NEW YORK — The newest rivalry in tennis, the return of a "new" John McEnroe and a challenge to the women's controlling triumvirate make the 1986 U.S. Open intriguing for its uncertainties both on and off the court.
McEnroe's struggles with his temper, whether successful or not, will assuredly rate as many headlines as his play at the Open, which begins Aug. 26. The possibility of a rematch with Boris Becker, to whom he lost a brilliant match in August on a Vermont mountaintop, is made more tantalizing by the players' growing animosity.
And the women's troika of Martina Navratilova, Chris Evert Lloyd and Hana Mandlikova, winners of every Grand Slam singles title since the 1981 Australian Open, will have to withstand the challenge of West Germany's fast-improving Steffi Graf.
McEnroe, a four-time winner of the Open but seeded ninth for this championship, ended his 6 1/2-month layoff designed "to get my head together," by returning at August's Volvo International in Stratton, Vt. His play improved with every match, through his semifinal confrontation with Becker, the 18-year-old two-time Wimbledon champion.
McEnroe held triple-match point in the third-set tiebreaker but could not finish off the West German, who also saved a fourth match point before winning the tiebreaker 10-8.
McEnroe shouted taunts at Becker during the match and afterwards claimed the teenager didn't show him any respect. Becker countered that McEnroe emerged from his layoff as "the same guy, which is too bad."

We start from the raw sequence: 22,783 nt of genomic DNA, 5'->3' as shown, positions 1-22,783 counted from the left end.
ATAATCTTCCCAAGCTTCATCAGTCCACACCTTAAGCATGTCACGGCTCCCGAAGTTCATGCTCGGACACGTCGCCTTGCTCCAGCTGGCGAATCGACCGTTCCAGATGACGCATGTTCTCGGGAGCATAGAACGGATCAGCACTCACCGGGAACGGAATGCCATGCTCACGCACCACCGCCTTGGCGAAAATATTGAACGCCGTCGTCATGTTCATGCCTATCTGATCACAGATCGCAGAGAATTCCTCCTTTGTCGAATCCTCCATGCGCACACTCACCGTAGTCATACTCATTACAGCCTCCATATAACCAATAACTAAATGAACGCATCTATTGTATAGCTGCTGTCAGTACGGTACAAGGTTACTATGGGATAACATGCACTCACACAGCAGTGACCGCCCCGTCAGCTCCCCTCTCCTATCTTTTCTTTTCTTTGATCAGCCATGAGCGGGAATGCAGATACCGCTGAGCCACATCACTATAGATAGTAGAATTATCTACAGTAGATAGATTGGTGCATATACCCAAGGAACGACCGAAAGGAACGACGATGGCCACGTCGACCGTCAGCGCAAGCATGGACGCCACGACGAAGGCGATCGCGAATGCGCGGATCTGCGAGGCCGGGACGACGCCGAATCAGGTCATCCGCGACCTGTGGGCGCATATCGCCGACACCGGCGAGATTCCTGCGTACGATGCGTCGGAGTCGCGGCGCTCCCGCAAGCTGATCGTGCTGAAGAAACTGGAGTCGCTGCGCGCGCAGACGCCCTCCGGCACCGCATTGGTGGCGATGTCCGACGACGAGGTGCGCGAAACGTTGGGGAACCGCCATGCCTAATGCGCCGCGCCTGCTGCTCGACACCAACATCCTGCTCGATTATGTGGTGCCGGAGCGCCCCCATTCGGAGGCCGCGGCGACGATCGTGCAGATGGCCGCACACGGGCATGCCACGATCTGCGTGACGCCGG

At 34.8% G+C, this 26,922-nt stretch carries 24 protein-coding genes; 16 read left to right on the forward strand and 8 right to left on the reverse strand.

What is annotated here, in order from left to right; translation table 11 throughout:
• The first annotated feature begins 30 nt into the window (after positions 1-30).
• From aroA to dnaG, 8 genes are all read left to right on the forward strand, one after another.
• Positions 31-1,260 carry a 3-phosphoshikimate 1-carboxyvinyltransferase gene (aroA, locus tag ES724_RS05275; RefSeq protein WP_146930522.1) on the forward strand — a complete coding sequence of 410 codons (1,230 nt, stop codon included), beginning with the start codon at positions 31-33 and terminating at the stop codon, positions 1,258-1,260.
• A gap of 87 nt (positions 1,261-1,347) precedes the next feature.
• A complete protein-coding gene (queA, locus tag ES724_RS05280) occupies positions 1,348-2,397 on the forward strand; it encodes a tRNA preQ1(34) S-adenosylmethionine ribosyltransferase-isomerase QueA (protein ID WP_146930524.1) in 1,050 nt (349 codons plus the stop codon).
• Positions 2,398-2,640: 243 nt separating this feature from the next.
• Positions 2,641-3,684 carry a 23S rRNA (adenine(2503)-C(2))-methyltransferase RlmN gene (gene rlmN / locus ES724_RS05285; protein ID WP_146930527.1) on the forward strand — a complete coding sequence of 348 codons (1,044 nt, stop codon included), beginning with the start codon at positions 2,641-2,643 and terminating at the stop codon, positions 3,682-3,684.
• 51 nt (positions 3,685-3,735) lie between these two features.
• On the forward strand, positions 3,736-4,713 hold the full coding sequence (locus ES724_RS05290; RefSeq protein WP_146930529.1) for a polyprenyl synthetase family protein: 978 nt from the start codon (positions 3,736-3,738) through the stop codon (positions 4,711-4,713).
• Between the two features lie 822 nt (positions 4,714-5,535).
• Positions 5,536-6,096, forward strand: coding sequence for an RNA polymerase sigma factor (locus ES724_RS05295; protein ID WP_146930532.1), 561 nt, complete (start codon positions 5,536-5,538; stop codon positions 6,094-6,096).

At several extraordinary press conferences, McEnroe said he may retire from the game if he cannot control his temper and wants to feel "the warmth" of a crowd, as his opponents often do. But he believes "it's all for the taking now," if he can avoid "the same path I was going down before."
Becker, whose experience on hardcourt is limited, enjoys the excitement of the U.S. Open.
"I like the tournament very much. It's so aggressive, so noisy, you can't hear your own voice. It's really something special."
Among the big three in men's tennis, Ivan Lendl, the No. 1 ranked player and the Open's defending champion, is the odd man out of the rivalry. But he must be rated the favorite going into the tournament.
After winning in Vermont, Lendl said he was "scared" his game was peaking too soon for the Open. His fears were fulfilled as he lost a quarterfinal match at the following week's Canadian Open, succumbing to Kevin Curren.